Re: Help! Hypochondriac Hypothyroid
Welcome, Berry. A long message deserves a long answer. Fortunately, I have a personal inability to be succinct. <IMG SRC="http://www.healthboards.com/ubb/gabby.gif">
First, let me tell you that you are NOT a hypochondriac, nor are you alone in thinking that you are. Unfortunately, the symptoms of thyroid disease are things that are not often considered "serious enough" to discuss with a doctor. And, when the symptoms are considered individually, many of us (and our doctors) have a tendency to downplay them as "typical female issues" that come and go intermittently. Kudos to you for listening to your body and being persistent in finding the care you deserve!
Mary Shomon has an excellent article about why we shouldn't minimize our symptoms on About.com: <A HREF="http://thyroid.about.com/library/weekly/aa090500a.htm" TARGET=_blank>http://thyroid.about.com/library/weekly/aa090500a.htm</A>
We also have some excellent resources in our Information Archive thread, including symptoms lists, supplements, weight loss ideas, what to eat, etc.:
<A HREF="http://www.healthboards.com/ubb/Forum118/HTML/000005.html" TARGET=_blank>http://www.healthboards.com/ubb/Forum118/HTML/000005.html</A>
Other excellent resources include About.com and EndocrineWeb:
<A HREF="http://thyroid.about.com/mbody.htm" TARGET=_blank>http://thyroid.about.com/mbody.htm</A> <A HREF="http://www.endocrineweb.com" TARGET=_blank>http://www.endocrineweb.com</A>
When you get a chance, select the text of your first message, copy it (EDIT-COPY from the menus), and then paste it as an addition to our Stories thread. I'm sure it would be useful to others, as it is a very familiar scenario:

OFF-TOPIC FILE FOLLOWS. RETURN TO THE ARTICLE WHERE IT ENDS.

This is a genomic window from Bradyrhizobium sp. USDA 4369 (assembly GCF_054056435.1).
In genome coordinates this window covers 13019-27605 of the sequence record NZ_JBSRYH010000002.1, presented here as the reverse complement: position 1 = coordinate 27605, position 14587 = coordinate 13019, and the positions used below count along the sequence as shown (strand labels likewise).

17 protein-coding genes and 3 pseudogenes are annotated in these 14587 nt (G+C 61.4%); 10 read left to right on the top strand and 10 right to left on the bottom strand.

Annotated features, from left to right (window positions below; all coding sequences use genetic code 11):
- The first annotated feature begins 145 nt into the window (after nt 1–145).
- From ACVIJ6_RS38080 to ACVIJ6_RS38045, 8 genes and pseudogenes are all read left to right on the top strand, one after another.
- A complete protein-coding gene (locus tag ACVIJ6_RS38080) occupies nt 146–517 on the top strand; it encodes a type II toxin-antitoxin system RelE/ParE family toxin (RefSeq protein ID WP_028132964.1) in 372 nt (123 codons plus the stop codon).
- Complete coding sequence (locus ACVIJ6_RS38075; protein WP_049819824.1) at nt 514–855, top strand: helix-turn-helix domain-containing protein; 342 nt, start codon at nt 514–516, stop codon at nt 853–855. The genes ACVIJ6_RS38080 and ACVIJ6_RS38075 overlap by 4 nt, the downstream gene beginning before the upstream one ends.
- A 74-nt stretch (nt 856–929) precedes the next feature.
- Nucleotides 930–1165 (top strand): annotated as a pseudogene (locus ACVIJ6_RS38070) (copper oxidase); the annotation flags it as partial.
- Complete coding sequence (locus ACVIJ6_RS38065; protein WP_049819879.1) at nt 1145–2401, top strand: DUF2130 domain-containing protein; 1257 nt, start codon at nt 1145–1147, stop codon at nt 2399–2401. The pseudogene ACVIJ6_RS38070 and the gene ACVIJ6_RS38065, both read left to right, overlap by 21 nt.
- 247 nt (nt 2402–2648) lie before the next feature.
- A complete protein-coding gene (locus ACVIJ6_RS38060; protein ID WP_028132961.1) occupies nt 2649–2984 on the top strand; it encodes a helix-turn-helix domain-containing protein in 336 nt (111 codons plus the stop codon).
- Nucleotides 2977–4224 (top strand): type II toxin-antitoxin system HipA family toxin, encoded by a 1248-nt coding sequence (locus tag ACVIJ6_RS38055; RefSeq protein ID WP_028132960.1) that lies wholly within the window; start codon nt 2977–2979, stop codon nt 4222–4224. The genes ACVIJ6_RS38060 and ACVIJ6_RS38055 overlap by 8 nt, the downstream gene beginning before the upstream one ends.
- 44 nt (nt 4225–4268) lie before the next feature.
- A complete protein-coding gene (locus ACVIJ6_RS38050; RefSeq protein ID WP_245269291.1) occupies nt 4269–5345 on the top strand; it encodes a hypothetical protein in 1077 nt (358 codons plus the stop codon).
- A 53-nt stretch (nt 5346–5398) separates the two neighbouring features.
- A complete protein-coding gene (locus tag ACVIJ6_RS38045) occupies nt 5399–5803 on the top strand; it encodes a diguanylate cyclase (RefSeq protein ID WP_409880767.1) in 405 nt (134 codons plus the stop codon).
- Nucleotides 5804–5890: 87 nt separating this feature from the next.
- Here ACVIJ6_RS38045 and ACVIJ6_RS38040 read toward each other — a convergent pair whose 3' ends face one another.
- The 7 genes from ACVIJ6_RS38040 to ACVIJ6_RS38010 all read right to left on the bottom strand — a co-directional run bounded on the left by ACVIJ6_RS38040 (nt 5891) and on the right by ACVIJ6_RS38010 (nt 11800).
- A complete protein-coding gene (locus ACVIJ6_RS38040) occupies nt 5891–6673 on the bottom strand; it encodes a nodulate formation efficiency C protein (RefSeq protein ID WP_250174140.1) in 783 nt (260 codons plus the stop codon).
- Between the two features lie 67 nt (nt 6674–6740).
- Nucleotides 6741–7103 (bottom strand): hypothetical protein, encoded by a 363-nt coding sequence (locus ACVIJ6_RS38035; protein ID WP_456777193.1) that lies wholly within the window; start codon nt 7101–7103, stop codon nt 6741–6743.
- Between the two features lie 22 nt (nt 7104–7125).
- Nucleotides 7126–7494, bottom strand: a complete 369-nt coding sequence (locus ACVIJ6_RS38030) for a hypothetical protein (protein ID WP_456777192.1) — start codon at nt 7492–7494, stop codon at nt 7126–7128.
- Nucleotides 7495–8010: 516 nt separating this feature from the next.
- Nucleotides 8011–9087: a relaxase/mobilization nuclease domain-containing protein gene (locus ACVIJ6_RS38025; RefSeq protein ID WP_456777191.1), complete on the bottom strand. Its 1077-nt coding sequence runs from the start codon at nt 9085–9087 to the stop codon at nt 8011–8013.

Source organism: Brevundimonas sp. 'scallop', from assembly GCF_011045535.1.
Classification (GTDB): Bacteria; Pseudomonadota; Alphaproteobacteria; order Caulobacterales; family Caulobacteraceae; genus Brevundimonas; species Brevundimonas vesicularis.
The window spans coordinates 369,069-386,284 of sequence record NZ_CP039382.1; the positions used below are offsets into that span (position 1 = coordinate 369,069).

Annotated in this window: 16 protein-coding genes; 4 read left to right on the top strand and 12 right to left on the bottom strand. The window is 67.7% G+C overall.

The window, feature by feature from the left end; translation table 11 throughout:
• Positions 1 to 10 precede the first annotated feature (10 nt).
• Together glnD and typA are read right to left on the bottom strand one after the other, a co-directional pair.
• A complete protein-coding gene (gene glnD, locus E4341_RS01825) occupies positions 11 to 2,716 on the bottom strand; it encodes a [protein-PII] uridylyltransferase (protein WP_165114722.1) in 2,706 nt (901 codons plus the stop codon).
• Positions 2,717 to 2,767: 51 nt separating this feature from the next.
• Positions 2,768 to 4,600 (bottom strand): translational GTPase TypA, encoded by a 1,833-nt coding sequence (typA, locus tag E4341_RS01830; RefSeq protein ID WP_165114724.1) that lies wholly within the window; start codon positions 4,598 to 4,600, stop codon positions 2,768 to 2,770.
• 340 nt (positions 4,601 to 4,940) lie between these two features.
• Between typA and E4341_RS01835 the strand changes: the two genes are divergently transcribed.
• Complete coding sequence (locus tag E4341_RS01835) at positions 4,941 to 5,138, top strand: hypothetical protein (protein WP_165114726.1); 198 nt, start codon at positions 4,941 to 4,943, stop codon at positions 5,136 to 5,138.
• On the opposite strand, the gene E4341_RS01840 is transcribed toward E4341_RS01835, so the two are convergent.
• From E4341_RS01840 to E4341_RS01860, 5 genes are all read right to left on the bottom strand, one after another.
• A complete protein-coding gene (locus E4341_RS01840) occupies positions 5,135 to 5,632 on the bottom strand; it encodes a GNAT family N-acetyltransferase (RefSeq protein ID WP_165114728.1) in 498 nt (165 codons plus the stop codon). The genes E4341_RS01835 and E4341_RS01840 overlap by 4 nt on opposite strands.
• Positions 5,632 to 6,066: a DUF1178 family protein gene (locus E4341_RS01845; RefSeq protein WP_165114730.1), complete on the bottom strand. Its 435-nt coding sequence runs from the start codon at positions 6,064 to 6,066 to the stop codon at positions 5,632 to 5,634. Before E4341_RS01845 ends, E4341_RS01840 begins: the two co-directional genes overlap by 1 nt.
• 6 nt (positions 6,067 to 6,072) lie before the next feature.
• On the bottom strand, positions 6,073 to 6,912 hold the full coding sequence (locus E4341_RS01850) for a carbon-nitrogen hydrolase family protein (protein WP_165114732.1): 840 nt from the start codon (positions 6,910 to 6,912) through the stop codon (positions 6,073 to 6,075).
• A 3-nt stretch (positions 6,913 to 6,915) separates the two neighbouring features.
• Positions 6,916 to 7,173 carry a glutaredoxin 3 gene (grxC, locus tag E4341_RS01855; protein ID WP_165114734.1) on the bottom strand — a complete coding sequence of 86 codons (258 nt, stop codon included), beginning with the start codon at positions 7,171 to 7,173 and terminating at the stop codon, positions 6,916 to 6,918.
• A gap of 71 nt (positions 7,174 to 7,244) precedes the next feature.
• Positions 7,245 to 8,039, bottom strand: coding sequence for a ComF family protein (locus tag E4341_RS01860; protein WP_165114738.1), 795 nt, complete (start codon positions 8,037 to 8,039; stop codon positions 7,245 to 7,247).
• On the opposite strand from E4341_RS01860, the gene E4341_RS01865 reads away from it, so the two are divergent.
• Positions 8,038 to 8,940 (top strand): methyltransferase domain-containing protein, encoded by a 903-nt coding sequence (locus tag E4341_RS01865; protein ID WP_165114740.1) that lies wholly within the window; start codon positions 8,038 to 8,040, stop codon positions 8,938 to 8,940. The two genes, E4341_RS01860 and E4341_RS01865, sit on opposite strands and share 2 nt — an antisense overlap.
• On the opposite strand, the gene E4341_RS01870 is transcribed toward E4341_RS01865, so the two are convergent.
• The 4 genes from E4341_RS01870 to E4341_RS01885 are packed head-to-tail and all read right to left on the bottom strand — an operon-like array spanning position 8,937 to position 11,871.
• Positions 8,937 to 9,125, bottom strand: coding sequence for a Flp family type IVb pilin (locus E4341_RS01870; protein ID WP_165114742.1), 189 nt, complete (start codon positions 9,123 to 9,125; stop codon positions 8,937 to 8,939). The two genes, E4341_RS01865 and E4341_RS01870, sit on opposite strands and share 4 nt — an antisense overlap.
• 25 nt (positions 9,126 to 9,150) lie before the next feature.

<A HREF="http://www.healthboards.com/ubb/Forum118/HTML/000045.html" TARGET=_blank>http://www.healthboards.com/ubb/Forum118/HTML/000045.html</A>
Now, on to your questions:
Sounds like you've already recognized some of your symptoms as potential thyroid disease (heat/cold tolerance, inability to lose weight, dry skin, hair loss, menstrual changes, bloating, water retention, depression, fatigue).
1) Localized pain (muscle and joint pain) is also a symptom, as is neck tenderness/swelling/difficulty swallowing.
2) Tonsils and lymph nodes sometimes swell as if fighting an infection, particularly if you have thyroid antibodies.
3) Many people have reported that, once their thyroid levels were balanced, they were able to lose the extra weight. A variety of diets have been discussed on this Board, and About.com has a section about weight loss. I don't know how long it takes for this to occur, as I've not tried any of the diets: <A HREF="http://www.healthboards.com/ubb/Forum118/HTML/000982.html" TARGET=_blank>http://www.healthboards.com/ubb/Forum118/HTML/000982.html</A> <A HREF="http://thyroid.about.com/library/weightloss/blmain.htm?PM=ss13_thyroid" TARGET=_blank>http://thyroid.about.com/library/weightloss/blmain.htm?PM=ss13_thyroid</A>
I've not personally read Living Well With Hypothyroidism, but that book along with Dr. Rita Arem's "The Thyroid Solution" are quite popular on this Board. About.com has a list of Top Ten Books on thyroid disease: <A HREF="http://thyroid.about.com/library/books/aatp102201.htm" TARGET=_blank>http://thyroid.about.com/library/books/aatp102201.htm</A>
It sounds like it's time for you to see a caring Endocrinologist who treats symptoms, not blood levels. Our Info Archive has some posts about interviewing new docs and a link to a Top Docs thread recommended by patients. At a minimum, your blood tests should include Free T3, Free T4, TSH and Thyroid Antibodies.
Since you've been diagnosed as hypothyroid, you will probably be put on medication soon (if not already). It takes about 4-6 weeks for a new or changed dosage to assimilate in your body, and your symptoms will probably fluctuate a bit during this time. Your doctor should re-test your bloods every 2-3 months and alter your medication until your symptoms are relieved.
It's a long process, but worth it. Hang in there, and let us know what happens.